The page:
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Olio I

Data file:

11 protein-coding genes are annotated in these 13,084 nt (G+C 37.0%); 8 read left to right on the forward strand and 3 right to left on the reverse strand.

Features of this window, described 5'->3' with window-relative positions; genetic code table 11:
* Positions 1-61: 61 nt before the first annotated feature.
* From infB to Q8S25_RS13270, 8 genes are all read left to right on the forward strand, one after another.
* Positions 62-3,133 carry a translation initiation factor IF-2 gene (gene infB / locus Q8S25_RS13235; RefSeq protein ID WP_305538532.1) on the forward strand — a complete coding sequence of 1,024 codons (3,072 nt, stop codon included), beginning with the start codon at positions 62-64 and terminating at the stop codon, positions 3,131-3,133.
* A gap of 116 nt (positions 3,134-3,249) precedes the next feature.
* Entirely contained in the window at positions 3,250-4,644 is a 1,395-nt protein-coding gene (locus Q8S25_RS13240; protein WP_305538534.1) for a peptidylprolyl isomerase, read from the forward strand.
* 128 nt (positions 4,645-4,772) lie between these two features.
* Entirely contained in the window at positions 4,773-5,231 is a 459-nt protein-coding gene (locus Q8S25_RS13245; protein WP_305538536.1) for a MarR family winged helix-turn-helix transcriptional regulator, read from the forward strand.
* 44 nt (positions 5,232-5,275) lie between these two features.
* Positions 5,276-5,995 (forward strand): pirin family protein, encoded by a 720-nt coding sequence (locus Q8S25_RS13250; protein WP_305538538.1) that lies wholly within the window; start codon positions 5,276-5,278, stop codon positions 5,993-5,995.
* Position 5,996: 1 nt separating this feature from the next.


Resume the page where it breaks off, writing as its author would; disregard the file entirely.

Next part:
I realize this is dangerous territory (and Albert is sure to disagree with some of this), but blogging/writing serves in part to sort out and try out ideas. So most authorities agree that olive oil fraud is widespread. I have heard suggestions from various sources that between 70 and 90 per cent of extra virgin olive oil (EVOO) sold in America is fraudulent. There are, however, different sorts of fraud. In what is probably the worst case, other oils (walnut, hazelnut, rapeseed etc.) are colored and flavored to resemble olive oil and sold as EVOO, a clear case of deception (1). At a next level, inferior olive oil is deodorized and then blended with enough good oil to resemble EVOO (2). This is in fact olive oil, though it is incorrectly labeled as EVOO and possibly also falsely described as coming from a specific region (most likely Tuscany). Example (3) instead involves oil described as coming from one place (Italy, Tuscany) but really coming from somewhere else (Tunisia, Spain, Puglia). Italy in fact imports vast amounts of oil from Tunisia and Spain and Puglia produces way more than Tuscany. Apparently if one compares production, consumption, and export numbers, the figures just don’t add up. Namely there is no way that Tuscany – oil from Tuscany sells for about double that from other regions – can produce all the oil that is sold as Tuscan. Finally (4) lots of oil may really be olive oil and be properly labeled in terms of origin, but not be extra virgin, a function in part of the vague nature of that appellation: EVOO is produced by mechanical (not chemical) processes, meets certain measurable standards (for example low acidity), and is free from a series of qualitative flaws of taste and aroma (more on this another time). So even oil that is correctly bottled as EVOO may over time or if stored improperly cease being EVOO. What is a consumer to do? According to one Italian expert I heard at a conference recently, European regulations are working pretty well and there is indeed a notable effort being made to prevent fraud. So he claimed that European consumers are probably getting what it says on the label. One might or might not be convinced by that claim. What is notable though is that he described anywhere outside the EU as the “wild west.” And it was indeed he who suggested the 90% figure cited above for oil in the US. Disreputable producers, Italian and others (Italy’s biggest firms are mostly controlled by Spanish companies it seems), are of course shooting themselves in the foot (and more importantly doing a huge disservice to reputable producers). If you believe the above, would you really risk buying Italian or Tuscan oil in the US, unless of course you personally know the producer (well maybe you would if the price is right but that is for abother time)? I figure I am more likely to get accurately labeled oil in the US if it is described as, say, Greek or Tunisian rather than Italian or Tuscan. Or of course, you can buy California oil, imagining that similar levels of fraud have not (yet?) infected the Golden State. The combination of the unusual definition of EVOO and the fact that seemingly 95% of olive oil is sold as EVOO – there is apparently no market for anything else – have ironically created a situation in which the term itself has is in some ways become meaningless. Bon appetit.

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